<select statement> <from statement> WHERE firstname = "John" 
ORDER BY age DESC;

You can also specify whether NULLS should come first or last in the sorting order. For example:

<select statement> <from statement> WHERE firstname = "John" 
ORDER BY age DESC NULLS FIRST;

Remember that ordering is only possible if there is an index that sorts the rows in the desired order. Be aware that, in the current implementation, NULLs are always sorted last in the index. The specified handling for NULLs must match the index so, currently, if the sort order is ascending then NULL LAST must be used, and if the sort order is descending then NULL FIRST must be used.

Comparison Rules

This section describes the sorting rules used when query results are sorted.

First, consider the case where only one ORDER BY clause is used in the query.

Two rows are considered equal if both rows contain the same number of elements, and for equivalent positions in each row, the atomic values are identical. So if you have two rows, R1 and R2, then they are equal if R1[0] = R2[0] and R1[1] = R1[1]. In this context, NULLs are considered equal only to other NULLs.

Assuming that the number of elements in R1 and R2 are equal, then R1 is less than R2 if any of the following is true:

  • No NULLs appear in either row and sorting is in ascending order. In this case, R1 is less than R2 if there are a positionally-equivalent pair of atomic elements (as evaluated from lowest to highest) where the R1 element is less than the R2 element. That is, if R1[1] < R2[2] then R1 is less than R2.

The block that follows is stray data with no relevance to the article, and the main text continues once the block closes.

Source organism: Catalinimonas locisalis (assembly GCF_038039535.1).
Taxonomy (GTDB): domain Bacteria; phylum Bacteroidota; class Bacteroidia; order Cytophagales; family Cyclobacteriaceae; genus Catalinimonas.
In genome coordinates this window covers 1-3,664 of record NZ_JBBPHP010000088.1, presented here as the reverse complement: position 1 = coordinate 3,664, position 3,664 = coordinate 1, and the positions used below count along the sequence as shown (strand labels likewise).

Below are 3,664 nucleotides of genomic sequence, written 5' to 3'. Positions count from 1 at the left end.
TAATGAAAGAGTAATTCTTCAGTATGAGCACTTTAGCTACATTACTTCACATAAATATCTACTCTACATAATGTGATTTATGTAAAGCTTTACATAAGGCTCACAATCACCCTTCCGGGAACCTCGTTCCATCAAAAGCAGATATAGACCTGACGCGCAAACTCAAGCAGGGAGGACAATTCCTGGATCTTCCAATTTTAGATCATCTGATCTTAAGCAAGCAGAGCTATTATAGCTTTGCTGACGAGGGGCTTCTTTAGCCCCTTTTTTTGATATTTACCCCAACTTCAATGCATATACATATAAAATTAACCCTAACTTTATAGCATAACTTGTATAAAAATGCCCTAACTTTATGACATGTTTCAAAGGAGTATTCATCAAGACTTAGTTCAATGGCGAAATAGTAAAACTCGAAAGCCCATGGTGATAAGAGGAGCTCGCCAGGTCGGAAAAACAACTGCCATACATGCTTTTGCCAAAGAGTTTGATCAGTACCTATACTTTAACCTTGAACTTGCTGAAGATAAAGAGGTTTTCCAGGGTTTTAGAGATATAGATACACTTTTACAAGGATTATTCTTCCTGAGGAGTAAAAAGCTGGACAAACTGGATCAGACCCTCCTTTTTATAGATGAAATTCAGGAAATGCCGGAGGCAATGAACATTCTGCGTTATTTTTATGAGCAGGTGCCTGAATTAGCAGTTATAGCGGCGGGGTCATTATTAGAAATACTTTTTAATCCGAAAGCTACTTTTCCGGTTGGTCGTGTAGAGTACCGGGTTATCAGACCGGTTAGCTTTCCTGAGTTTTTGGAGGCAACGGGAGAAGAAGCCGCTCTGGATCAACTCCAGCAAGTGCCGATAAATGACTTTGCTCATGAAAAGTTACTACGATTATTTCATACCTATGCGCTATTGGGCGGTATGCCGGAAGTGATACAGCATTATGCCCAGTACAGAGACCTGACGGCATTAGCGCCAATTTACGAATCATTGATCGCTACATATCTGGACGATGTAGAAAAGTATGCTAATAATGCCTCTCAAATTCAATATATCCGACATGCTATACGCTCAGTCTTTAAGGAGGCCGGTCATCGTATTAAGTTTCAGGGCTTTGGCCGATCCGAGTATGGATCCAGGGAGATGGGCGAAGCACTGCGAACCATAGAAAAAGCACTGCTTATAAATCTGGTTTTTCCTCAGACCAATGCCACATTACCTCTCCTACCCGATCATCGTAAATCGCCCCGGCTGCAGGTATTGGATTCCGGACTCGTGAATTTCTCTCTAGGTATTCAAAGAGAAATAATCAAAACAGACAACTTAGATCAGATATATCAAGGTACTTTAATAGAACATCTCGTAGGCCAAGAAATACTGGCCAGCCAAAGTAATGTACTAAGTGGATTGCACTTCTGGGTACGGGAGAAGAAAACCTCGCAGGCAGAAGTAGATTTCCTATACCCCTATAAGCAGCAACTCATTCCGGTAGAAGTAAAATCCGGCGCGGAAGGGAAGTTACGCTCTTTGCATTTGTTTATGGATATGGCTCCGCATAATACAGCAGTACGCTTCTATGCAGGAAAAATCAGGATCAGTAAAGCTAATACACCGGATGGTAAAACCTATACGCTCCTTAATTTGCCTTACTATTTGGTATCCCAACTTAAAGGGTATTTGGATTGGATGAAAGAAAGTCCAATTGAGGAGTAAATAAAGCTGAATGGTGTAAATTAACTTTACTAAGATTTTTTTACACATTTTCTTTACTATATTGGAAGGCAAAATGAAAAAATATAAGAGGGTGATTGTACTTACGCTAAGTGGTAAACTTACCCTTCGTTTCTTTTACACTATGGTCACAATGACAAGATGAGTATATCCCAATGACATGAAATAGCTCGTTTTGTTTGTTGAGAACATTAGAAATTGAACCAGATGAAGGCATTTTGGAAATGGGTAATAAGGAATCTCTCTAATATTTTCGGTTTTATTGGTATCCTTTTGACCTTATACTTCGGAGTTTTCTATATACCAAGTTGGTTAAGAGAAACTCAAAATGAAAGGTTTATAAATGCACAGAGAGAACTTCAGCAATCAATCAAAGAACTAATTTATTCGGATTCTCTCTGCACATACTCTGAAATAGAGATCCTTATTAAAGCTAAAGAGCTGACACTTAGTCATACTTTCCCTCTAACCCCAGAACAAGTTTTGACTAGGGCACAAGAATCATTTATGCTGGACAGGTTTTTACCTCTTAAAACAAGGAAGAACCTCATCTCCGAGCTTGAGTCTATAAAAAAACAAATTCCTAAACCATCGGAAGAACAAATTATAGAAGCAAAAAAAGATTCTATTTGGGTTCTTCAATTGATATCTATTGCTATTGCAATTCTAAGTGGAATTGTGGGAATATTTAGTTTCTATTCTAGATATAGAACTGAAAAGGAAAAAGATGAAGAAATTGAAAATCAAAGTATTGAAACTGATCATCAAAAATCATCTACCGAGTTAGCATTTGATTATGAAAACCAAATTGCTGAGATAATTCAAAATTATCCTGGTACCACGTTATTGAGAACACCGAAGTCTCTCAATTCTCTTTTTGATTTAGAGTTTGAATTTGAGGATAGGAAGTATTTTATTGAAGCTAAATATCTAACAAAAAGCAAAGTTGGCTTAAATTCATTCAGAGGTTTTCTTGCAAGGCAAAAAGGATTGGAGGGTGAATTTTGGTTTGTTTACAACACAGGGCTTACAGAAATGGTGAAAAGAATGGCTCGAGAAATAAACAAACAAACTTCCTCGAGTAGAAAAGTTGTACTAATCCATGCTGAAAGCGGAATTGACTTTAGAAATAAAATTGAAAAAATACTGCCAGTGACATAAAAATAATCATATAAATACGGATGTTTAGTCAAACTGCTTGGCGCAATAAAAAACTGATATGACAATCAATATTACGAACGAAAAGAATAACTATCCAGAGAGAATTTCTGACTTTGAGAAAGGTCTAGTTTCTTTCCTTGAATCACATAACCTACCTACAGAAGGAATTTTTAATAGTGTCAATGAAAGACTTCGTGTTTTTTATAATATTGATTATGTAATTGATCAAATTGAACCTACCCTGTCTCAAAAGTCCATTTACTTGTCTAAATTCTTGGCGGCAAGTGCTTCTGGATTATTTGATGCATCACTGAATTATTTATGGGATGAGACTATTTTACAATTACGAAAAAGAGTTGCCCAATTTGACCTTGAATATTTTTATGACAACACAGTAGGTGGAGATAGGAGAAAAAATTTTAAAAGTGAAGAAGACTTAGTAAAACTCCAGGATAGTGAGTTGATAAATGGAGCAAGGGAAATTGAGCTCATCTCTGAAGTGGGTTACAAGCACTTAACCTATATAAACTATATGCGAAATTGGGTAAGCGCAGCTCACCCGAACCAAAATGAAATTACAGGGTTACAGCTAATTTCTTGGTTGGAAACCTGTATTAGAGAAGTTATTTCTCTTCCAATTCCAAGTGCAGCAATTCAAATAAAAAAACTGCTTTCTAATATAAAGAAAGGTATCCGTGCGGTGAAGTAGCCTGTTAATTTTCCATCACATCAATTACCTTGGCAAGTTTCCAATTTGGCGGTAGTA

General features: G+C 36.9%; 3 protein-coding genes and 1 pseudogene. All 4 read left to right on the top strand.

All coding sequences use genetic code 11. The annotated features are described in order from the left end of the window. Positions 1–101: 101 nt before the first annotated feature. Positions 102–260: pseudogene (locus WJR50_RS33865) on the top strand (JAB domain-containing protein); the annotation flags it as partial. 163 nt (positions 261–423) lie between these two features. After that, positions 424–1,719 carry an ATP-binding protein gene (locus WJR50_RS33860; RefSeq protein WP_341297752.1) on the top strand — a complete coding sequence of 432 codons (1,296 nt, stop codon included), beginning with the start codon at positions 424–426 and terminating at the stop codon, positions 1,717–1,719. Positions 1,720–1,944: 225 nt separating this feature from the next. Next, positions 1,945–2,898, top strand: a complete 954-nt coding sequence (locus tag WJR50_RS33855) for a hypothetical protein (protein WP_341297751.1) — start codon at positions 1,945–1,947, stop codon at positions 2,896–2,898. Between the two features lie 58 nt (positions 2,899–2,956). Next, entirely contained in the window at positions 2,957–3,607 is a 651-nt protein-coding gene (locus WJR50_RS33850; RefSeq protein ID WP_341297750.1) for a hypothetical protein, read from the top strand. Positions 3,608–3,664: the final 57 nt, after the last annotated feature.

• No NULLs appear in either row and sorting is in descending order. In this case, R1 is less than R2 if there are a positionally-equivalent pair of atomic elements (as evaluated from lowest to highest) where the R1 element is greater than the R2 element. That is, if R1[1] > R2[2] then R1 is less than R2.

  • A NULL appears in R2, but not in R1, and sorting is in ascending order with NULLS LAST.

  • A NULL appears in R2, but not in R1, and sorting is in descending order with NULLS FIRST.

If multiple ORDER BY statements are offered, then atomic values are returned for comparison purposes by evaluating the statements from left to right.

Be aware that if an expression returns an empty sequence, then the return value is NULL.

If no sorting order is provided to the query, then by default ascending order with NULLS LAST is used. If only the sort order is specified, then NULLs sort last if the order is ascending. Otherwise, they sort first.